While many considered the three-screened racer TX-1, released in 1984 by Atari and designed by Tatsumi to be a sequel to Pole Position II, the true sequel arrived in 1987 with the release of Final Lap - which may be considered an unofficial Pole Position III. Final Lap would later spawn a racing-RPG spin-off for the TurboGrafx-16 video game console called Final Lap Twin in 1989 - as well as three directly-related arcade sequels, Final Lap 2 (in 1990), Final Lap 3 (in 1992), and Final Lap R (in 1993).

There is also the aforementioned Pole Position: Remix for the iPod and iPhone which features updated graphics and music, and all four courses that were previously featured in Pole Position II in addition to the aforementioned new course, Misaki Point.

Other media

The title spawned a cartoon of the same name, despite there being very little in common between the two.[4]

Pole Position is played by the characters Daryl and Turtle in the motion picture D.A.R.Y.L. and is one of the first times in the film where Daryl — a seemingly normal boy who is actually an android — displays some of his super-human abilities by earning an amazingly high score in the game.

In the 1983 film Rumble Fish, Rusty James is seen playing the game.

The game is featured in the music video of the 1984 heavy metal song "Freewheel Burning" by Judas Priest.

In the 1985 film The Goonies, Chunk is shown playing Pole Position during the opening credit sequence. Later in the film, when Chunk asks about the number 1632 shown on a map, Mouth chimes in that 1632 is "your top score on Pole Position".


  1. http://www.arcade-history.com/?n=pole-position-cockpit-model&page=detail&id=21234
  2. 1 2 Computer and Video Games, issue 18 (April 1983), page 30 (published March 16, 1983)
  3. http://www.arcade-museum.com - Pole Position - video game by Atari
  4. 1 2 3 Gifford, Kevin (March 16, 2011). "Final Lap Twin". MagWeasel. Retrieved 28 April 2012.
  5. Fujihara, Mary (1983-11-02). "Inter Office Memo". Atari. Retrieved 18 March 2012.
  6. "Atari Production Numbers Memo". Atari Games. 4 January 2010. Retrieved 18 March 2012.
  7. http://www.vasulka.org/archive/Writings/VideogameImpact.pdf#page=13
  8. Loguidice, Bill; Barton, Matt (2009), Vintage Games: An Insider Look at the History of Grand Theft Auto, Super Mario, and the Most Influential Games of All Time, Focal Press, pp. 195–6, ISBN 0-240-81146-1
  9. Bernard Perron & Mark J. P. Wolf (2008), Video game theory reader two, p. 157, Taylor & Francis, ISBN 0-415-96282-X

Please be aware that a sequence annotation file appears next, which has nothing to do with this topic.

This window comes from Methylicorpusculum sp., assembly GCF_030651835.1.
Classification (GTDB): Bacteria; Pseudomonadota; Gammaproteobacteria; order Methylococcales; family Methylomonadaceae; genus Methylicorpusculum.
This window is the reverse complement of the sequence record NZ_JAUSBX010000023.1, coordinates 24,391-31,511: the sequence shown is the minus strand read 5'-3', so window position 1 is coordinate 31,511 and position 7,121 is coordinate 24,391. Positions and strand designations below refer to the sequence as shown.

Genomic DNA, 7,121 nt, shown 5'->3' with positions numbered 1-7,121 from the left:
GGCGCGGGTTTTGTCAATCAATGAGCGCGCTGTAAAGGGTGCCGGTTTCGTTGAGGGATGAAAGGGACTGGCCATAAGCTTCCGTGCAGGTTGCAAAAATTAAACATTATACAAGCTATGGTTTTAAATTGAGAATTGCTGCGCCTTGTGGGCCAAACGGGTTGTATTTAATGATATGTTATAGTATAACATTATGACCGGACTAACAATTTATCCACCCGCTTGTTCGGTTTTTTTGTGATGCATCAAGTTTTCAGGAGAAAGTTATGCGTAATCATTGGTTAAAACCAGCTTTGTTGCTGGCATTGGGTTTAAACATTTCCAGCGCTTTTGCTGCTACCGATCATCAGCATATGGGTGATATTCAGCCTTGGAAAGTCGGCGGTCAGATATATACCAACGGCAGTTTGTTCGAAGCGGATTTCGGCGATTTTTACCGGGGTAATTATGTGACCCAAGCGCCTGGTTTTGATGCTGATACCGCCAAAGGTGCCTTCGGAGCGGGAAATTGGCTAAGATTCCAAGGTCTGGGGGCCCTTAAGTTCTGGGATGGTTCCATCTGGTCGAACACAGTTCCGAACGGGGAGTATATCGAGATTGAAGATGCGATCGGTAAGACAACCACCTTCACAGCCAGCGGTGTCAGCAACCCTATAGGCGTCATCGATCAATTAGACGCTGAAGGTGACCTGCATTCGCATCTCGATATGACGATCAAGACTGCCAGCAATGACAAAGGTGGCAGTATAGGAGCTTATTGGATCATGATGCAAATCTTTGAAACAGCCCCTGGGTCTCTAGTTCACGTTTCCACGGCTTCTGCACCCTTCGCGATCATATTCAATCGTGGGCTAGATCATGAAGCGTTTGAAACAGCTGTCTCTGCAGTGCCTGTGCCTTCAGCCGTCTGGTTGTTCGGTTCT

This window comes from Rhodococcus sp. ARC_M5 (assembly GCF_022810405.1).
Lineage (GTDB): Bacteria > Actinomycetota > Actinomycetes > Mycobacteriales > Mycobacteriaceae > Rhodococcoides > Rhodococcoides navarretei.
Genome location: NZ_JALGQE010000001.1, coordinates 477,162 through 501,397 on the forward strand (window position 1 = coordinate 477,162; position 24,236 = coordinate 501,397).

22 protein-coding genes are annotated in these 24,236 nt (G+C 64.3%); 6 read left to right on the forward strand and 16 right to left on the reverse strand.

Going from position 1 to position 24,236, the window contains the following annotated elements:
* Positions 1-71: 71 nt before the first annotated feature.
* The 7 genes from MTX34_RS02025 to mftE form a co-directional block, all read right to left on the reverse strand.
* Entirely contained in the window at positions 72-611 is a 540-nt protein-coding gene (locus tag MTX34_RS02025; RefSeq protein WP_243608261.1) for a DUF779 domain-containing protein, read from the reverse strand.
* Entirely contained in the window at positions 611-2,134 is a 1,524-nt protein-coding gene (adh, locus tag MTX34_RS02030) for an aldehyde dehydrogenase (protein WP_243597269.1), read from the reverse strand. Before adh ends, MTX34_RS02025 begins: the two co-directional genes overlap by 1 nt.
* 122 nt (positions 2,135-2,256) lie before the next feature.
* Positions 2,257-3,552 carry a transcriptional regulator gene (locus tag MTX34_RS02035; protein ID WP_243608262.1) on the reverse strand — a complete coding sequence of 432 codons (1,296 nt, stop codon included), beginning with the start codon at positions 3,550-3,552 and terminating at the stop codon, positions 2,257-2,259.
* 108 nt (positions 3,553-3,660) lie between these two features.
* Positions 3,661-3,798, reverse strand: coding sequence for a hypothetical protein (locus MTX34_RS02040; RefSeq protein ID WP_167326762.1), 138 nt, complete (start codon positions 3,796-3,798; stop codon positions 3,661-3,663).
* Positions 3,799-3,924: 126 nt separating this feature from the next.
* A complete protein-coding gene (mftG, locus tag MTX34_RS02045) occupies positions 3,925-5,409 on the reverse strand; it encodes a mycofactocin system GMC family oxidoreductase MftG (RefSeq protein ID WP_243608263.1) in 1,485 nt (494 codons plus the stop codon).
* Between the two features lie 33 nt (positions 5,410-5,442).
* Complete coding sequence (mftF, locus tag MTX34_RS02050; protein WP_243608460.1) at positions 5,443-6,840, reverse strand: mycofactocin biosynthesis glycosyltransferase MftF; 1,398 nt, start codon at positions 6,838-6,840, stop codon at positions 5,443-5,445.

10. http://www.vasulka.org/archive/Writings/VideogameImpact.pdf#page=23
  11. http://www.vasulka.org/archive/Writings/VideogameImpact.pdf#page=25
  12. http://mamedev.org/source/src/mame/drivers/polepos.c.html
  13. ポールポジション/Ⅱ (in Japanese). Archived from the original on 2007-12-20. Retrieved 2009-07-03.
  14. http://digthatbox.com/classic_1980s_atari_mtv_commercials.html
  15. Pole Position (Atari VCS) at Allgame
  16. Pole Position (Atari 5200) at Allgame
  17. "Joystick Jury". Your Spectrum (13): 49. April 1985. Retrieved 11 February 2012.
  18. "Pole Position". Computer Gamer (6): 64. September 1985. Retrieved 11 February 2012.
  19. http://www.kultpower.de/archiv/heft_telematch_1983-06_seite24
  20. http://www.kultpower.de/archiv/heft_telematch_1984-03_seite28
  21. 1 2 "Coin-Op Game of the Year". Electronic Games. 2 (23): 77. January 1984. Retrieved 11 February 2012.
  22. "Coin-Op Game of the Year". Electronic Games. 3 (35): 29. January 1985. Retrieved 11 February 2012.
  23. "The Best and the Rest". St.Game. Mar–Apr 1984. p. 49. Retrieved 28 July 2014.
  24. 1 2 http://ign.com/articles/2015/04/03/the-top-10-most-influential-racing-games-ever?page=2
  25. Sharpe, Roger C. (June 1983). "Insert Coin Here". Electronic Games. pp. 92–97. Retrieved 6 January 2015.
  26. Mace, Scott (1983-11-07). "Electronic Antics". InfoWorld. pp. 73–74. Retrieved 15 February 2015.
  27. Mace, Scott (1984-04-09). "Atarisoft vs. Commodore". InfoWorld. p. 50. Retrieved 4 February 2015.
  28. Reed, Stephen (May–June 1984). "Pole Position / Pitstop". Hi-Res. p. 14. Retrieved 22 December 2014.
  29. Morales, Aaron (January 25, 2013). "The 10 best Atari games". Entertainment Weekly. Retrieved April 17, 2016.
Preceded by
Donkey Kong
UK number-one Atari 400/600 game
February 1984
Succeeded by
Aztec Challenge
This article is issued from Wikipedia - version of the 12/4/2016. The text is available under the Creative Commons Attribution/Share Alike but additional terms may apply for the media files.